However Austria was defeated and was forced to make peace in 1801. France defeated Austria again in 1805. As a result, some German states allied themselves with Napoleon. In July 1806 Napoleon created the Confederation of the Rhine, which was made up of 16 German states. The Holy Roman Empire officially ceased to exist on 6 August 1806. Then in September 1806, Prussia went to war with France. However, Napoleon crushed the Prussians at Jena on 14 October 1806. However, in 1812 the French were utterly defeated in Russia. In 1813 Prussia joined Russia in the war against the French. Austria also joined and in October 1813 the combined armies defeated the French at the battle of Leipzig. After Napoleon's final defeat in 1815 the Congress of Vienna met to decide the fate of Europe. A German Confederation was formed to replace the old Holy Roman Empire. It consisted of 38 states. An assembly called the Bundestag made up of delegates from the states was formed. Prussia was the biggest winne...

    Then, in 1863 the Danish king tried to annex the duchies of Schleswig and Holstein. Both Prussia and Austria fought a short war against Denmark in 1864. As a result, Prussia and Austria were given joint administration of the two duchies. Disagreements with Austria over the duchies gave Prussia a pretext to start a war in 1866. It was over within a short period. On 3 July 1866 Prussia won a great victory over the Austrians at Koniggratz. Afterward, a peace treaty created the North German Federation dominated by Prussia. Austria was expelled from German affairs. Bismarck, the German chancellor, then quarreled with France over the issue of who was to succeed to the Spanish throne. The French declared war on 19 July 1870. However, the French were utterly defeated at the battle of Sedan on 2 September 1870 and they made peace in February 1871. Meanwhile the southern German states agreed to become part of a new German Empire with the Prussian king as emperor. William I was proclaimed empe...

    Bismarck always pursued friendly relations with Britain but under his successors it was different. From 1898 under Admiral Tirpitz Germany began expanding its navy. Britain, the largest naval power, was alarmed. Furthermore, Europe became divided into two armed camps, with Germany and Austria-Hungary one side and Britain, France and Russia on the other. The spark that ignited war came on 28 June 1914 when the Austrian Archduke Franz Ferdinand was assassinated in Sarajevo. In August 1914 the German army overran Belgium and marched on Paris. However, they were defeated at the battle of the Marne in September. Both sides began a 'race for the sea'. Both sides reached it at the same time. They then dug trenches and years of deadlock followed. In the east the Germany was more successful. They crushed the Russians at the battle of Tannenberg. Russia gradually weakened and finally made peace by the treaty of Brest-Litovsk in March 1918. Meanwhile, in 1917 Germany introduced unrestricted su...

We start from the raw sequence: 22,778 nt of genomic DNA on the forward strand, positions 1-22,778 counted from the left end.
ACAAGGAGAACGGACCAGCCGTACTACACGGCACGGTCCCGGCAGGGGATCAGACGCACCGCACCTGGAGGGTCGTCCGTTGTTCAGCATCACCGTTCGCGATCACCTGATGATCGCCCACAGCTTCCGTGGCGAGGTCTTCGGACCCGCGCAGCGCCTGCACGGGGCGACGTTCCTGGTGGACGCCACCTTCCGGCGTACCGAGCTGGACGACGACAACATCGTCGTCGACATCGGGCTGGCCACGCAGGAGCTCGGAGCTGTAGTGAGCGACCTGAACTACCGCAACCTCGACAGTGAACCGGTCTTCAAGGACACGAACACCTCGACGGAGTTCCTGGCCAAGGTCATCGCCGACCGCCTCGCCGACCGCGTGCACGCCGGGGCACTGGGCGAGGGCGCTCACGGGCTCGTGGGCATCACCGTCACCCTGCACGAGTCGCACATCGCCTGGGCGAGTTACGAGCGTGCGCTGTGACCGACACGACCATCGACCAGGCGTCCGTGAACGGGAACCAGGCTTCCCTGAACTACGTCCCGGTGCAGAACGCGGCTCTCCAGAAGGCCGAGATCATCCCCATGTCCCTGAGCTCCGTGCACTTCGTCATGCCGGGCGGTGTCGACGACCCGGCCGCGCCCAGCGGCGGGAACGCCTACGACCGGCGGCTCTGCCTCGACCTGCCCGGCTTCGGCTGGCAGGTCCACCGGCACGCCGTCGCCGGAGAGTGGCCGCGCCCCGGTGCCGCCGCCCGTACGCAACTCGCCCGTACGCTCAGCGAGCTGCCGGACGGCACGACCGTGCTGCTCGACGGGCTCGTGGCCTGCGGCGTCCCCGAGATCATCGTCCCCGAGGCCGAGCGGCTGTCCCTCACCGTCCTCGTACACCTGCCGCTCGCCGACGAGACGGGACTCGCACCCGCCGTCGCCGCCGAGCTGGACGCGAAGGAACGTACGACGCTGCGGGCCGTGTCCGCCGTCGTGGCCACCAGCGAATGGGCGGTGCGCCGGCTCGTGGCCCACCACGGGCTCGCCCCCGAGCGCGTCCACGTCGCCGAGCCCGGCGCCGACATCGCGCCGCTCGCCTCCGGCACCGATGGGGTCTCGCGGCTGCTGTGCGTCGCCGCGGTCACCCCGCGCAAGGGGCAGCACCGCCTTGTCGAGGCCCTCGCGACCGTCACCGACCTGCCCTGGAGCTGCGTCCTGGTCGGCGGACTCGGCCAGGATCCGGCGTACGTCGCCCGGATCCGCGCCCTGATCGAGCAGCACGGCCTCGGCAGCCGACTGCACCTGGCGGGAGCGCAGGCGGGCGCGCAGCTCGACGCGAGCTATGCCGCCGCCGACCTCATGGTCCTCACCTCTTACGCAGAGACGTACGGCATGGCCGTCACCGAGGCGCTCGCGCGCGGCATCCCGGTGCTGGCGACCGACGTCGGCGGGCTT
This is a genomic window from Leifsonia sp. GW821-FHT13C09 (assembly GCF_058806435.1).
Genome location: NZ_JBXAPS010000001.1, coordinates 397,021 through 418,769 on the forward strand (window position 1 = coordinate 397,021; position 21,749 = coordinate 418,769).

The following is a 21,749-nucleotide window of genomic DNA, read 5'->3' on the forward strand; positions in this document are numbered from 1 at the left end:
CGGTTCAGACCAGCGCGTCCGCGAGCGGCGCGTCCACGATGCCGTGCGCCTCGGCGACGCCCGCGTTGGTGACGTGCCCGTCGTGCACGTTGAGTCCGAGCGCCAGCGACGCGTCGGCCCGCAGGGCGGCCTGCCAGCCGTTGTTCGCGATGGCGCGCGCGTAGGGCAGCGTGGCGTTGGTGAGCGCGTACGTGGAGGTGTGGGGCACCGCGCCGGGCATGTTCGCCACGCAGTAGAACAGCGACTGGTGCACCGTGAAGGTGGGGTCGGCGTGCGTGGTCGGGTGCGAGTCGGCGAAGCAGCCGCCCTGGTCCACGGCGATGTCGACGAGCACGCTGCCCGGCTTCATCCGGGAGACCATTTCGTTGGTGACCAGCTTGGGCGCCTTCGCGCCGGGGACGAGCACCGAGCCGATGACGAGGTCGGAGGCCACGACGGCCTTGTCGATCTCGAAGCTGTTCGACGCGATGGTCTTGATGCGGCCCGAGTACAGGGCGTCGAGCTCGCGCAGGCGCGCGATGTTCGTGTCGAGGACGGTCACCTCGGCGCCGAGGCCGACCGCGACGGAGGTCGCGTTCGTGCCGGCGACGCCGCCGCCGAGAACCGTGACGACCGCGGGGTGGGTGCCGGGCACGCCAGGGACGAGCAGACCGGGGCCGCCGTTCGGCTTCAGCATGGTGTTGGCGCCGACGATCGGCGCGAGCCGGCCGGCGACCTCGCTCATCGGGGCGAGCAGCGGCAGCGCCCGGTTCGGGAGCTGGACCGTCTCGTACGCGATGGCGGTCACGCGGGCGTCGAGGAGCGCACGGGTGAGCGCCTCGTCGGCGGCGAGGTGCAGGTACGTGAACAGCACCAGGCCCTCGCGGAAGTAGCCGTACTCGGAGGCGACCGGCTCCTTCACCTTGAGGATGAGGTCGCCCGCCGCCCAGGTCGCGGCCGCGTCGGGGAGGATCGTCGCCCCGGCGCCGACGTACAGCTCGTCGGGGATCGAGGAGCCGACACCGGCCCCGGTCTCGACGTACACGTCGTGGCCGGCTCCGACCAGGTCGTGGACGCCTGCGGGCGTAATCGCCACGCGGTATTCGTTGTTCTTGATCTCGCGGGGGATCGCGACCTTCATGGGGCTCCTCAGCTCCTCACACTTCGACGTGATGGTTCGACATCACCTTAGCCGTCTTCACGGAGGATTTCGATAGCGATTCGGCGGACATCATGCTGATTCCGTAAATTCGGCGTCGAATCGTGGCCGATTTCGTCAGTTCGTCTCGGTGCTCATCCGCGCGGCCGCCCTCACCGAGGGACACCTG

Following the surrender Germany was divided into four zones, American, British, French and Russian. Berlin, although it was within the Russian area, was also divided into zones. Nazi war criminals were brought to trial at Nuremberg in November 1945. Soon the Russians and the western powers drifted apart and it became clear that Germany was not going to be reunited. The Russians stripped East Germany of its resources but the Americans gave aid to West Germany and the rest of Western Europe. This aid was called the Marshall plan and it was paid from 1948 to 1952. Meanwhile, in 1948 the three western powers introduced a new currency into their zones. The Russians responded by blocking all land routes to West Berlin (which was occupied by the western powers). The western allies flew in supplies for the next 11 months until the Russians relented. In the west a new state called the Federal Republic of Germany was formed on 23 May 1949. At first, the new state had to cope with high unemplo...